````s = scatter(___)` returns the `Scatter` object or an array of `Scatter` objects. Use `s` to set properties after creating the plot. For a full list of properties, see Scatter Properties.```

Examples

collapse all

Create `x` as 200 equally spaced values between 0 and $3\pi$. Create `y` as cosine values with random noise. Then, create a scatter plot.

```x = linspace(0,3*pi,200); y = cos(x) + rand(1,200); scatter(x,y)```

Create a scatter plot using circles with different sizes. Specify the size in points squared

```x = linspace(0,3*pi,200); y = cos(x) + rand(1,200); sz = linspace(1,100,200); scatter(x,y,sz)```

Corresponding elements in `x`, `y`, and `sz` determine the location and size of each circle. To plot all circles with the equal area, specify `sz` as a numeric scalar.

Create a scatter plot and vary the circle color.

```x = linspace(0,3*pi,200); y = cos(x) + rand(1,200); c = linspace(1,10,length(x)); scatter(x,y,[],c)```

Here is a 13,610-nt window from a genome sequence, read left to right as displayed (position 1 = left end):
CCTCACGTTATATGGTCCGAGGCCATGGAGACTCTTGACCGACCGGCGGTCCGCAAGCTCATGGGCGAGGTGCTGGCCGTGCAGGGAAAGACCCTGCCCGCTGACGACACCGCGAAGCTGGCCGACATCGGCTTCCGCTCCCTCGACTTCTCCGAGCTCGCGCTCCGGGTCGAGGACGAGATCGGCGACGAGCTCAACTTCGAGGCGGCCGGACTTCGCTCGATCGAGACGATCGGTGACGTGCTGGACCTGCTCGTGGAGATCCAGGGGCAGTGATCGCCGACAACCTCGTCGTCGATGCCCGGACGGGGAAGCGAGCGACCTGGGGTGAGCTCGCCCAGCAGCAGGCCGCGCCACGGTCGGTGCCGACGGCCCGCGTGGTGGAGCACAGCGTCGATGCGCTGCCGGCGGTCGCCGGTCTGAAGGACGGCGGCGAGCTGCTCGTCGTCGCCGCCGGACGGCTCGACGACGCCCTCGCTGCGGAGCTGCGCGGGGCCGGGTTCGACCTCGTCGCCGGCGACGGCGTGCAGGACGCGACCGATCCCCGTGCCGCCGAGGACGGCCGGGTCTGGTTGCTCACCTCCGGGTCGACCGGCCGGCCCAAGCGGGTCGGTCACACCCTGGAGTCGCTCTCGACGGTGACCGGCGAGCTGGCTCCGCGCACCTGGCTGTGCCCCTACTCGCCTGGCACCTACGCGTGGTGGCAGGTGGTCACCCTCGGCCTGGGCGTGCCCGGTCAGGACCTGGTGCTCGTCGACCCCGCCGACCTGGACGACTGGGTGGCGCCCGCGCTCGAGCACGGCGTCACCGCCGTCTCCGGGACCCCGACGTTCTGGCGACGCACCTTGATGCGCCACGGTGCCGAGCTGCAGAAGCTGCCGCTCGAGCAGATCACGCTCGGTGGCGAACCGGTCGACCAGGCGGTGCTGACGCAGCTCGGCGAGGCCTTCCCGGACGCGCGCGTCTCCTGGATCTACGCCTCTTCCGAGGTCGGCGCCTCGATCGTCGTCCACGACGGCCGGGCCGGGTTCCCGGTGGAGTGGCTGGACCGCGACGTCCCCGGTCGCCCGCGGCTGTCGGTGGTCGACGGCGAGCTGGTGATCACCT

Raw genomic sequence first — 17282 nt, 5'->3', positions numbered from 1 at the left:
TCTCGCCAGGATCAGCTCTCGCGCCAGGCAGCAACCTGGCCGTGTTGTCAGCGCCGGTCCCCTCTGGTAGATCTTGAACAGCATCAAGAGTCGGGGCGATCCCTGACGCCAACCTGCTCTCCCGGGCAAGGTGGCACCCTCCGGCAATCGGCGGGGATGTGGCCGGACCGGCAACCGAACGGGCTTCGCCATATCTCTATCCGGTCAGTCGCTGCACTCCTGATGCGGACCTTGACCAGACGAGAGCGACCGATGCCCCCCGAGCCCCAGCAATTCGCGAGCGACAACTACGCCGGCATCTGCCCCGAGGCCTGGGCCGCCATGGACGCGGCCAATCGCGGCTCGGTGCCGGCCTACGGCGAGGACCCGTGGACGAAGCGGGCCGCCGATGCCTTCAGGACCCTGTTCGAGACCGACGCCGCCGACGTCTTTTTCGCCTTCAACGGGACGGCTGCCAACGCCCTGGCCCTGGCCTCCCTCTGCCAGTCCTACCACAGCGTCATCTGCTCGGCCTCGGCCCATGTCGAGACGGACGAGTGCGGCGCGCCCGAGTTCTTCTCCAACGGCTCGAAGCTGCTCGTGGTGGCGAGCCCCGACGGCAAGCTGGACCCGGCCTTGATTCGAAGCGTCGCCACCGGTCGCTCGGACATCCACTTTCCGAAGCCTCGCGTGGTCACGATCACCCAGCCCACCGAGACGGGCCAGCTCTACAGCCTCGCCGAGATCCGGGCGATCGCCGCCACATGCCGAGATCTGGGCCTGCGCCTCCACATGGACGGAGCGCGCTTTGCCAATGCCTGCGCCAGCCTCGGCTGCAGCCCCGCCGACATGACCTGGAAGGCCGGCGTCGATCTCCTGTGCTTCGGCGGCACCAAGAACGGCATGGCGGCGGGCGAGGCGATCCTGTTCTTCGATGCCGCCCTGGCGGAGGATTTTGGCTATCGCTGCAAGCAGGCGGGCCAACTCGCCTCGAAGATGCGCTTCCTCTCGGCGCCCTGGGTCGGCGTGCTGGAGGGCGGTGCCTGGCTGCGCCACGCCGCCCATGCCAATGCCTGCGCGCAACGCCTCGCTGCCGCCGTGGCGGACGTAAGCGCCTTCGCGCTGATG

Corresponding elements in `x`, `y`, and `c` determine the location and color of each circle. The `scatter` function maps the elements in `c` to colors in the current colormap.

Since R2023b

Named color palettes provide a convenient way to change the colors of a chart. This example compares a scatter plot with three different color palettes.

Create a scatter plot of random numbers using the default palette.

```x = rand(50,5); y = randn(50,5) + (5:5:25); scatter(x,y,"filled")```

Change the color palette to `reef` by using `colororder` function.

`colororder("reef")`

Change the color palette to `meadow`.

`colororder("meadow")`

Create a scatter plot and fill in the markers. `scatter` fills each marker using the color of the marker edge.

```x = linspace(0,3*pi,200); y = cos(x) + rand(1,200); sz = 25; c = linspace(1,10,length(x)); scatter(x,y,sz,c,'filled')```

Create vectors `x` and `y` as sine and cosine values with random noise. Then, create a scatter plot and use diamond markers with an area of 140 points squared.

```theta = linspace(0,2*pi,150); x = sin(theta) + 0.75*rand(1,150); y = cos(theta) + 0.75*rand(1,150); sz = 140; scatter(x,y,sz,'d')```

Create vectors `x` and `y` as sine and cosine values with random noise. Create a scatter plot and set the marker edge color, marker face color, and line width.

```theta = linspace(0,2*pi,300); x = sin(theta) + 0.75*rand(1,300); y = cos(theta) + 0.75*rand(1,300); sz = 40; scatter(x,y,sz,'MarkerEdgeColor',[0 .5 .5],... 'MarkerFaceColor',[0 .7 .7],... 'LineWidth',1.5)```